Mallusk residents have reiterated their vehement opposition to the controversial plan to build a massive waste incinerator at Hightown Quarry.
More than 150 people braved a bitterly cold night on Monday (December 8) as they gathered in the Academy Sports Club to show their support for the anti-incinerator campaign and make a final plea to the Environment Minister not to allow the development on their doorstep.
The meeting heard that the local community is “united” in its opposition to the plan by arc21 - the waste management body for Newtownabbey and 10 other local council areas - to construct a £240million Energy from Waste (EfW) plant at Boghill Road.
While arc21 says the new infrastructure will enable its constituent councils to meet European landfill diversion targets and manage their black bin waste more sustainably, objectors claim the plan is “not safe and not sustainable.”
With a decision on arc21’s planning application expected within a matter of weeks, the No-Arc21 campaign group organised the ‘Final Push’ meeting to reaffirm to Minister Mark H Durkan the strength of public and political opposition to the Hightown project.
Around 3,000 objections have already been registered with Planning Service, and political representatives for the area have been united in their calls for the Minister to refuse planning permission for the 300,000 tonne waste incinerator.
Monday night’s meeting heard Colin Buick and Charlie Thompson from No-Arc21 outline the campaigners’ objections to the plan, including economic, environmental and health concerns.
They stressed that the arc21 plant is “simply not required” and pointed again to what they see as “viable alternatives” in the proposed Full Circle Power waste gasification plant at Bombardier in east Belfast and a similar, smaller scale project in Lisburn.
“This is the critical time; the decision is imminent. We were told that it would be made before the turn of the year, but it probably will be moved back to January or February,” Mr Buick explained.
“The community is united against this plan and will keep on the fight and keep on knocking at Mr Durkan’s door until he makes the right decision.”
Dr William McCrea MP (DUP), Danny Kinahan MLA (UUP), Alderman John Blair (Alliance), Cllr Noreen McClelland (SDLP) and Cllr Michael Goodman (SF) all reiterated their support for the No-Arc21 campaign. Their views were echoed by several other political representatives, including Cllr Paul Michael, Cllr Mark Cosgrove and Pam Cameron MLA.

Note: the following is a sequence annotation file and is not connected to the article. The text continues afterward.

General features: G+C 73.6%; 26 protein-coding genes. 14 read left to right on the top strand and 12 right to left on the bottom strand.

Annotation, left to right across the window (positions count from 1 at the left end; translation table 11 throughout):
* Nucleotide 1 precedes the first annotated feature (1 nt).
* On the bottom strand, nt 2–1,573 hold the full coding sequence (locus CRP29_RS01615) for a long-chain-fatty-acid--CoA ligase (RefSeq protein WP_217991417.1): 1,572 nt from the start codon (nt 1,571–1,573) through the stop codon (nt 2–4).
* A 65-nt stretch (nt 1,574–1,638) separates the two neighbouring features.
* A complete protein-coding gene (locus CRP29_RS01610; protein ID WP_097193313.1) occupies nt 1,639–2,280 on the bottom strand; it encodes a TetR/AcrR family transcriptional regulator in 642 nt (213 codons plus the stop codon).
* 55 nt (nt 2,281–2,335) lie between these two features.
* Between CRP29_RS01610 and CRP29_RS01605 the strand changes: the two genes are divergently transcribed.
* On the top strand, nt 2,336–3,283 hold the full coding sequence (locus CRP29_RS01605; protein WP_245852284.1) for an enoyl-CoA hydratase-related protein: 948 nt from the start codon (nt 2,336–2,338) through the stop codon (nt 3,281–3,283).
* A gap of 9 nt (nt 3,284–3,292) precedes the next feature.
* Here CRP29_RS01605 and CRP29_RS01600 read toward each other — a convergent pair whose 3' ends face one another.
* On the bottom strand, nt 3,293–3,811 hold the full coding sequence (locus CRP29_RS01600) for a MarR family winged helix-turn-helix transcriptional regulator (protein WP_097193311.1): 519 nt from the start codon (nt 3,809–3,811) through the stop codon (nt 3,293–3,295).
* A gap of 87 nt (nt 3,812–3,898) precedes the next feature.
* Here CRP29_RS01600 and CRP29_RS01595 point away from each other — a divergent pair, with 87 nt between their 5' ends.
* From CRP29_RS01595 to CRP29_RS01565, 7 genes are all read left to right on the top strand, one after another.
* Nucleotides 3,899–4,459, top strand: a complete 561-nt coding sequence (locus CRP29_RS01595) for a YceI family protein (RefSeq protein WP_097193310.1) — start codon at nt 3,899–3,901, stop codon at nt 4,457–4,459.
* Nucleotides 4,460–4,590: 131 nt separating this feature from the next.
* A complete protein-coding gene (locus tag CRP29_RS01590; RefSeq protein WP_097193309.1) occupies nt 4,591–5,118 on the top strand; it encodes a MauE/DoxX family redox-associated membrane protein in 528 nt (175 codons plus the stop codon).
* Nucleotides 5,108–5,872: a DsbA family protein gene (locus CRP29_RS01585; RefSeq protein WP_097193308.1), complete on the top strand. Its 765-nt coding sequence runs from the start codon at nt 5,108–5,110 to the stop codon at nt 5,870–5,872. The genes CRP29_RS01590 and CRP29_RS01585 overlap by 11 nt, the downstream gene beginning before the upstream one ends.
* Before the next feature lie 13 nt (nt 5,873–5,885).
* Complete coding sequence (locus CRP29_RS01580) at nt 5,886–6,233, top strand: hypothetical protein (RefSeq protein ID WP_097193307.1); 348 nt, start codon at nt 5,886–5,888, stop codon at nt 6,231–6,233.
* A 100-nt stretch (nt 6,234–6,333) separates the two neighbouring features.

Dr McCrea stressed that the issue is “coming to a critical point” and urged all political parties to contact the Minister again to reaffirm their opposition to the arc21 plan.
“The Mallusk area has suffered long enough as the dumping area for most of the province,” he told the meeting. “The people of Mallusk have a right to say ‘It’s not in our back yard because we have suffered long enough and we are not taking 25 or 30 more years of an incinerator site at Hightown’.
“This opposition is coming from the community - it is backed by the politicians, not led by the politicians. This is something that is coming right from the very heart of the community and all the political parties are giving their support to the grouping (No-Arc21).”
He concluded: “Minister Durkan has one responsibility and that is to turn this down.”
Mr Kinahan and others expressed concerns that a loan sum of more than £50m has been earmarked in the Environment Minister’s latest budget, potentially for use by arc21.
“We have got to make sure that we lobby every single minister, particularly the Finance Minister, to make sure that that isn’t there to make it easier for arc21 to happen up here (Hightown),” the UUP man said.
Stressing that the fight against the arc21 plan is not based on nimbyism, he added: “We don’t need arc21. We don’t need it here. If it’s going to happen at all then Bombardier is the right way.”
Several representatives stressed that existing district councils, due to be replaced by new super councils in April, should not be committing to a 29-year waste disposal contract worth in excess of £1billion. They said the matter should be one for the new councils to consider.
Alderman John Blair and Cllr Noreen McClelland, who have both been involved with the No-Arc21 campaign from its inception, praised members of the protest group for their ongoing efforts.
Speaking on behalf of himself and his Alliance Party colleagues in South Antrim and North Belfast, Alderman Blair pledged: “You will have our support in all that you are doing and all that you are hoping to achieve.”
He went on to question how arc21 can continue in its current form after April 1, 2015 given that many of its 11 member councils will cease to exist due to the reorganisation of local government.
Cllr McClelland added: “I have lobbied the Minister and I have made it very clear to him that this is not the place for this proposed incinerator. I will continue to lobby the Minister and hopefully we will be successful.”
Cllr Goodman stressed that his party is “opposed to incineration full stop”, describing it as “20th century technology”.
Speaking as a resident of Hightown who has children and grandchildren living in the area, he said: “It is not a legacy that I, or anyone else I think, should leave to their children or grandchildren in the future.”
Neither arc21 nor their partners, the Becon Consortium, were represented at the meeting.
No-one spoke out in support of the proposed Hightown EfW scheme.